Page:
You know, as you have gone through this, it seems that there were several warning signs for the Trump campaign right in this deposition.

GRIFFIN: Yes, and they come from Ivanka. Behind the scenes, she is trying to deal with these businesses and trying to convince them that what her father says on the campaign trail has nothing to do with the Trump business.

They were not convinced, Erin. That should have been a warning sign that some voting blocs were want going to be convinced about what me was saying, but I thought the real warning sign was that executive vice president the guy who wrote, ugh, we're going to have to deal with this going, in the future, and he says can't somebody vet what this guys is going to say in the prepared statements.

I think those are warning signs that I wish -- I bet they wish they had that.

BURNETT: Yes, I'm sure they did and obviously still having that discussion now about vetting and prompters and going off script.

Thank you so much, Drew.

And OUTFRONT next, after years of terrorizing an Arab family, a man allegedly shoots and murders his next-door neighbor? Was it a hate crime? It is a horrific story. That's next.

On a much lighter note to end our show, Jeanne Moos on this lingering moment.


[19:51:20] BURNETT: Tonight, a 35-year-old man arrested and charged hours ago with first-degree murder in the shooting deaths of a New York imam and his assistant.

Now, we are learning about another murder, this one also a possible hate crime in Tulsa, Oklahoma. This man accused of shooting and killing his neighbor, a 37-year-old Lebanese-American man. He and his family allegedly harassed for years, taunted with slurs.

Brynn Gingras is OUTFRONT in Tulsa.


BRYNN GINGRAS, CNN CORRESPONDENT (voice-over): Dirty Arabs and dirty Lebanese are just some of the insults Vernon Majors allegedly called his neighbors.

His anger towards the Jabara family turned deadly on Friday when police say he shot and killed Khalid Jabara. Majors is no stranger to the family. For years, the Jabaras who are Christians of Lebanese descent said that Majors would terrorize them call them names.

In 2013, the family filed a protective order which prevented Majors from having contact with them. But records show, Majors violated that order.

In September of last year, Majors allegedly hit Khaled Jabara's mother Haifa with his car, putting her in the hospital for weeks.

Majors was arrested and charged with felony assault, two judges denied his request to be released on bond. But three months ago, a third judge, against the district attorney's wishes, allowed the 61-year-old to post bail, releasing him until his trial in 2017.

Neighbors who did not want to be identified say they are not surprised by the allegations against Majors, saying he had a history.

UNIDENTIFED NEIGHBOR: He'd walk on to our property and started screaming to my family and told us Mexicans we are here and stuff like that.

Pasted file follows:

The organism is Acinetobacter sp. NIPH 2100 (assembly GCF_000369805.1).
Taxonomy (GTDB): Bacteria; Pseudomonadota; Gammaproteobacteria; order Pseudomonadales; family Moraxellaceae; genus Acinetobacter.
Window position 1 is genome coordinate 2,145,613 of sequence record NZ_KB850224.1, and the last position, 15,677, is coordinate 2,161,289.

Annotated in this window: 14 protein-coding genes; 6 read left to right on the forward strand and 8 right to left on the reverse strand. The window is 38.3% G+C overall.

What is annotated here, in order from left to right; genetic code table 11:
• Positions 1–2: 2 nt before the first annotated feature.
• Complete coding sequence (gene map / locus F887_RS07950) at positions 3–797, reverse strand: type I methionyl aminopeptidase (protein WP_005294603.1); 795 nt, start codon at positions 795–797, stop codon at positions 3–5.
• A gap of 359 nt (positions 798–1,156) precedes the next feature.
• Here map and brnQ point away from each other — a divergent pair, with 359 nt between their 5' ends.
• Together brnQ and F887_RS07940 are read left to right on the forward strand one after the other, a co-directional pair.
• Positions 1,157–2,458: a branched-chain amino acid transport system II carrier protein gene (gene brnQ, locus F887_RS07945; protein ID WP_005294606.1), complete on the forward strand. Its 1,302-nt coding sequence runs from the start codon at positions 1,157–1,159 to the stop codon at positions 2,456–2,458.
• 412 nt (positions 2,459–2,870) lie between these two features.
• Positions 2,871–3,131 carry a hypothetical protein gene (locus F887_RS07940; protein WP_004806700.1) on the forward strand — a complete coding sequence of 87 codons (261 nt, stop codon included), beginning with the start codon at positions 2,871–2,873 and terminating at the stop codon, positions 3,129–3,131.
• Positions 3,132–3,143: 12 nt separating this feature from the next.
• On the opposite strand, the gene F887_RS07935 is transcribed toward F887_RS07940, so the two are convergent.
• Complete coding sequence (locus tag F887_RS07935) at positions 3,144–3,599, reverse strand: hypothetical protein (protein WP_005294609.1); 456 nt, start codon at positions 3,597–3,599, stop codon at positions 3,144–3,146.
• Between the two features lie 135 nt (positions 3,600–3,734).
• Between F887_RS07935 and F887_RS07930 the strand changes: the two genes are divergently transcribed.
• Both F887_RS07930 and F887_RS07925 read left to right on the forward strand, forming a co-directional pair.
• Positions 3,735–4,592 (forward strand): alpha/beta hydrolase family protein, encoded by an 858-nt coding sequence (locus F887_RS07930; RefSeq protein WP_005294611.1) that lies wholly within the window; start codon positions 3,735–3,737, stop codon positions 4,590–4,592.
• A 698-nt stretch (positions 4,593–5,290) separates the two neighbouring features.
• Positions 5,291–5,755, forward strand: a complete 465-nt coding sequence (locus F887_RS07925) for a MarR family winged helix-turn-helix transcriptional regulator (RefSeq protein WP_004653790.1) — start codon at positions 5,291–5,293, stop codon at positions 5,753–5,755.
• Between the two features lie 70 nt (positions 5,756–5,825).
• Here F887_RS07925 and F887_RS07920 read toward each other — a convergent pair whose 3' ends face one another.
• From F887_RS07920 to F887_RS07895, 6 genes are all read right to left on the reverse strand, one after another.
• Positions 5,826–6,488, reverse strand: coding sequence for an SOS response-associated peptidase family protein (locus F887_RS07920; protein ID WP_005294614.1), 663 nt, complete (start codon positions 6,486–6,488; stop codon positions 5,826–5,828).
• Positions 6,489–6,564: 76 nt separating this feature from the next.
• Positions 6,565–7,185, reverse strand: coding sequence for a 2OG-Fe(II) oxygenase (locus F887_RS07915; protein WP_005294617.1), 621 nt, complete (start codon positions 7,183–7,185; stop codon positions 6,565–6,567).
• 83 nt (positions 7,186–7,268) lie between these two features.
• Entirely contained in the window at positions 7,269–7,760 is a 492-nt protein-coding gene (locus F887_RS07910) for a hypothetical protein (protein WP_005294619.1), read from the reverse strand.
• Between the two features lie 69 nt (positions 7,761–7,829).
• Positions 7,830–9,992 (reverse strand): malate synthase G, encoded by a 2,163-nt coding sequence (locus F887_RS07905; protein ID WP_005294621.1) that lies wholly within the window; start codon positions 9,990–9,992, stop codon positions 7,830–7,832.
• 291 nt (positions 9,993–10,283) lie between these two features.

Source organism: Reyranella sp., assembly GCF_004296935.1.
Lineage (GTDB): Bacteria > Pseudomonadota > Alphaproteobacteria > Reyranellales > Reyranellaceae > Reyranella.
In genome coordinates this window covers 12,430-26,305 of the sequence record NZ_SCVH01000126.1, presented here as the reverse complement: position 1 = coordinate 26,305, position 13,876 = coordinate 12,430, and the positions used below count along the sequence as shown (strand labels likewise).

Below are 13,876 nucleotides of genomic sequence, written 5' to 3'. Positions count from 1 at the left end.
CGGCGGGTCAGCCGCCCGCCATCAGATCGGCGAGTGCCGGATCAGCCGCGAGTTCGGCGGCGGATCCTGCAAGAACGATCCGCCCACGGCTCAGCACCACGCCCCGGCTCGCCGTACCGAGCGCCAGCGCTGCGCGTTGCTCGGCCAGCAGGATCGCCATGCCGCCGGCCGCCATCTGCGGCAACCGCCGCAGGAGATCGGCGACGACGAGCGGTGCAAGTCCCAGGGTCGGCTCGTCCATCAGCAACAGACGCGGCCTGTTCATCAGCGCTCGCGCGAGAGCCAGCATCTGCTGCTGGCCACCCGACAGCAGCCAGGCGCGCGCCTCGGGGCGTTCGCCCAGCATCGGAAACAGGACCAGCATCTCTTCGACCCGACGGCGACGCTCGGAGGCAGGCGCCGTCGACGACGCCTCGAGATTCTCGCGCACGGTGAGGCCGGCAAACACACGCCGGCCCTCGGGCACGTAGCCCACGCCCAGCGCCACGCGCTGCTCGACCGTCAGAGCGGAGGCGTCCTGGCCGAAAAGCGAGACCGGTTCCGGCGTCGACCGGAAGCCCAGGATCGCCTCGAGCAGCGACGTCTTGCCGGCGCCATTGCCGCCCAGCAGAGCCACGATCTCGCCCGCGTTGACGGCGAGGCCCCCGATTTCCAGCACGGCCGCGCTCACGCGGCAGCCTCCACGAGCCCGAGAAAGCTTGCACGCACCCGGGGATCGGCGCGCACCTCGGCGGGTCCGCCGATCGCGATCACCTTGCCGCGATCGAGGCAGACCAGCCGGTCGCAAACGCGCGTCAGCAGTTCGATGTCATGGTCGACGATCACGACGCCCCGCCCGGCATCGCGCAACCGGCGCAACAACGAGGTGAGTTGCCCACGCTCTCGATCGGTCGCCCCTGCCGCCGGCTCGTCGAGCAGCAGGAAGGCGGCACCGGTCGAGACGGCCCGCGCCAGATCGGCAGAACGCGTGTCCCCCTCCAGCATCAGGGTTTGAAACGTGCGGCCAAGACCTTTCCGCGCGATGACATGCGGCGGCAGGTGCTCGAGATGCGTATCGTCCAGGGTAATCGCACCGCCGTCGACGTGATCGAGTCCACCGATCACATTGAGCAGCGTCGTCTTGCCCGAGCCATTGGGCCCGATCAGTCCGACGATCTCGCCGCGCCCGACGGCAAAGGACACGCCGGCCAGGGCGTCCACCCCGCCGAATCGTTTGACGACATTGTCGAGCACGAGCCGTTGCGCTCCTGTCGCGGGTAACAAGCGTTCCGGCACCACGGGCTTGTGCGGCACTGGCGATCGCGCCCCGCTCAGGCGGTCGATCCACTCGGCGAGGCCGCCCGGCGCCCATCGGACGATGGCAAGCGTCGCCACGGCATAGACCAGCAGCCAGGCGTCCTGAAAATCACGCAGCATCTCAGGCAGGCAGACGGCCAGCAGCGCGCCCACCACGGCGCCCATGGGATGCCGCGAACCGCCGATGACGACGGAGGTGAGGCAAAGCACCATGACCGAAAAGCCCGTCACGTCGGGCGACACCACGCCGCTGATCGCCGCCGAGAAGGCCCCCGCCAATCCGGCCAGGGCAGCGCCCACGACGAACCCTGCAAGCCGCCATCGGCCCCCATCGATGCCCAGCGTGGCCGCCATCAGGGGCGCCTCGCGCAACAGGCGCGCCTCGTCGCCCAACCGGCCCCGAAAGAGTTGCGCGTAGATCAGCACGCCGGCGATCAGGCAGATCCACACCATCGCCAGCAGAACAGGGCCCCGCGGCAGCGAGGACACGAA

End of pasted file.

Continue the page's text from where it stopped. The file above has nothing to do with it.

GINGRAS: On the night he was killed, Khaled called police to report Majors had a gun after getting a tip from someone Majors lived with. According to the Tulsa police department, officers responded, but could not go inside Majors' home so they left.

Later, police say Majors walked up to the front steps of his neighbor's home and shot and killed Khaled Jabara. His mother says she was on the phone with her son when it happened telling CNN, "They should have looked at his history to see this is a dangerous guy. They could have spared my son's life. My son is gone. My son is gone."


GINGRAS: After the shooting, police found Majors hiding behind a tree here at this library. He's now charged with first-degree murder and this time he's being held without bail.

The D.A. did release a statement saying this family did everything they were supposed to do and the system failed them. And, Erin, I did just talk to the Jabara family before we came on the air and they were surprised by that and right now they are focusing on arranging funeral arrangements for Khaled.

BURNETT: All right. Brynn, thank you.

Well, next, we're awaiting Donald Trump. He's going to take the stage live in Wisconsin, a crucial rally tonight. He's going to be appearing with the governor who you just saw here on our show.

Plus, Jeanne Moos on the latest awkward Joe Biden hug. (COMMERCIAL BREAK)

[19:57:55] BURNETT: Joe Biden, vice president and America's hugger in chief? Here's Jeanne Moos.


JEANNE MOOS, CNN CORRESPONDENT (voice-over): There are hugs where you just throw up your arms and go for it, and then there are hugs that keep going and going and going.

Joe Biden wouldn't let Hillary go if they met on the tarmac at Scranton airport. About four seconds into the hug, they semi- disengaged. Nothing to see here, right? Wrong. Because the vice president wouldn't unhand Hillary for almost 16 seconds.

UNIDENTIFIED MALE: Notice how many times she tries to tap out. She lets it go, he does not. She tapped out. No -- no, he's still holding on. Second tap out, for God's sake, Joe, you've got to let go.

MOOS: This latest awkward hug would want have been micro-analyzed if it wasn't for the other overly handied Biden moments, critics collect them. Times when he poses when he poses with young girls and behaves like a doting grandfather, arranging and rearranging hair.

There's nothing pervy here, the V.P. knows he's on camera at the swearing-in ceremonies and the right there.

The V.P. is known as a close talker. He even does it to the president.


MOOS: Perhaps his most famous hands-on moment came when he put his hands on the wife of Defense Secretary Ash Carter.

ASH CARTER, DEFENSE SECRETARY: We got a lot of things to give out.

MOOS: Conservatives panned it.

GLENN BECK, RADIO HOST: This is the creepiest thing.

MOOS: And so did some liberals.

UNIDENTIFIED MALE: That ain't right, man! Why are you -- appear to smell her hair!

MOOS: At least the V.P. didn't get that close to Hillary.

Now, Hillary and President Obama in their history of hugging.

From the paltry excuse for a hug eight years ago after he defeated her to this -- a hug so close that Hillary closed her eyes. They even gazed into each other's eyes. This was a hug so novel for these two, it looked like the cover of a

romance novel.

Jeanne Moos, CNN, New York.


MOOS: And thank you so much for joining us.

"AC360" starts right now.